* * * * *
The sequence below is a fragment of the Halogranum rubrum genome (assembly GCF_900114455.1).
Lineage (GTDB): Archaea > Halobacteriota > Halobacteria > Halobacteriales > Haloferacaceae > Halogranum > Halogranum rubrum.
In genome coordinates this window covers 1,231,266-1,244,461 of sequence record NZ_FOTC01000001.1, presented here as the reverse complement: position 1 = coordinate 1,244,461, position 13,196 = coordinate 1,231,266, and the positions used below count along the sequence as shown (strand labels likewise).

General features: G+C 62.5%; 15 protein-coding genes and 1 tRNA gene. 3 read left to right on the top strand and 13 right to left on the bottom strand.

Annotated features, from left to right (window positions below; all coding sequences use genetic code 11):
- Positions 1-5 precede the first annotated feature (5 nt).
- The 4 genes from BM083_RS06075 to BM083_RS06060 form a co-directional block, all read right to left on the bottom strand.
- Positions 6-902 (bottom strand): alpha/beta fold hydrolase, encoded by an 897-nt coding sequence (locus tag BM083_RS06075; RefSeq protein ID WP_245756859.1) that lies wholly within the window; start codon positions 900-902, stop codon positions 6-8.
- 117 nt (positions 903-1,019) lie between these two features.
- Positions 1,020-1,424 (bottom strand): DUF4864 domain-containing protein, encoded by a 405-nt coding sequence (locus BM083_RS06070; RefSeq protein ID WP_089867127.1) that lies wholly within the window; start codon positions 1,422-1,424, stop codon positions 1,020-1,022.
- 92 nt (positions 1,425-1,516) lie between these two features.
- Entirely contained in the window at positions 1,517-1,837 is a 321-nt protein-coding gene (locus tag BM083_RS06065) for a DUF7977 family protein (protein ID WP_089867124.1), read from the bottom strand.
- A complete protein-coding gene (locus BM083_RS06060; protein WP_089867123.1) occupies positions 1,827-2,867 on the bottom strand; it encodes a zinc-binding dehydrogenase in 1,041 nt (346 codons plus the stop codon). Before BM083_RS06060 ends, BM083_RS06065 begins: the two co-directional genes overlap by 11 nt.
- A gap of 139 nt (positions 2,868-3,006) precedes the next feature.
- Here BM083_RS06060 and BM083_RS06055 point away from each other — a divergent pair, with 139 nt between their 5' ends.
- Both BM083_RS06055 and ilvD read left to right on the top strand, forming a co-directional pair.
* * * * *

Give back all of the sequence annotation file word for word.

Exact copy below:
The sequence below is a fragment of the Halogranum rubrum genome (assembly GCF_900114455.1).
Lineage (GTDB): Archaea > Halobacteriota > Halobacteria > Halobacteriales > Haloferacaceae > Halogranum > Halogranum rubrum.
In genome coordinates this window covers 1,231,266-1,244,461 of sequence record NZ_FOTC01000001.1, presented here as the reverse complement: position 1 = coordinate 1,244,461, position 13,196 = coordinate 1,231,266, and the positions used below count along the sequence as shown (strand labels likewise).

General features: G+C 62.5%; 15 protein-coding genes and 1 tRNA gene. 3 read left to right on the top strand and 13 right to left on the bottom strand.

Annotated features, from left to right (window positions below; all coding sequences use genetic code 11):
- Positions 1-5 precede the first annotated feature (5 nt).
- The 4 genes from BM083_RS06075 to BM083_RS06060 form a co-directional block, all read right to left on the bottom strand.
- Positions 6-902 (bottom strand): alpha/beta fold hydrolase, encoded by an 897-nt coding sequence (locus tag BM083_RS06075; RefSeq protein ID WP_245756859.1) that lies wholly within the window; start codon positions 900-902, stop codon positions 6-8.
- 117 nt (positions 903-1,019) lie between these two features.
- Positions 1,020-1,424 (bottom strand): DUF4864 domain-containing protein, encoded by a 405-nt coding sequence (locus BM083_RS06070; RefSeq protein ID WP_089867127.1) that lies wholly within the window; start codon positions 1,422-1,424, stop codon positions 1,020-1,022.
- 92 nt (positions 1,425-1,516) lie between these two features.
- Entirely contained in the window at positions 1,517-1,837 is a 321-nt protein-coding gene (locus tag BM083_RS06065) for a DUF7977 family protein (protein ID WP_089867124.1), read from the bottom strand.
- A complete protein-coding gene (locus BM083_RS06060; protein WP_089867123.1) occupies positions 1,827-2,867 on the bottom strand; it encodes a zinc-binding dehydrogenase in 1,041 nt (346 codons plus the stop codon). Before BM083_RS06060 ends, BM083_RS06065 begins: the two co-directional genes overlap by 11 nt.
- A gap of 139 nt (positions 2,868-3,006) precedes the next feature.
- Here BM083_RS06060 and BM083_RS06055 point away from each other — a divergent pair, with 139 nt between their 5' ends.
- Both BM083_RS06055 and ilvD read left to right on the top strand, forming a co-directional pair.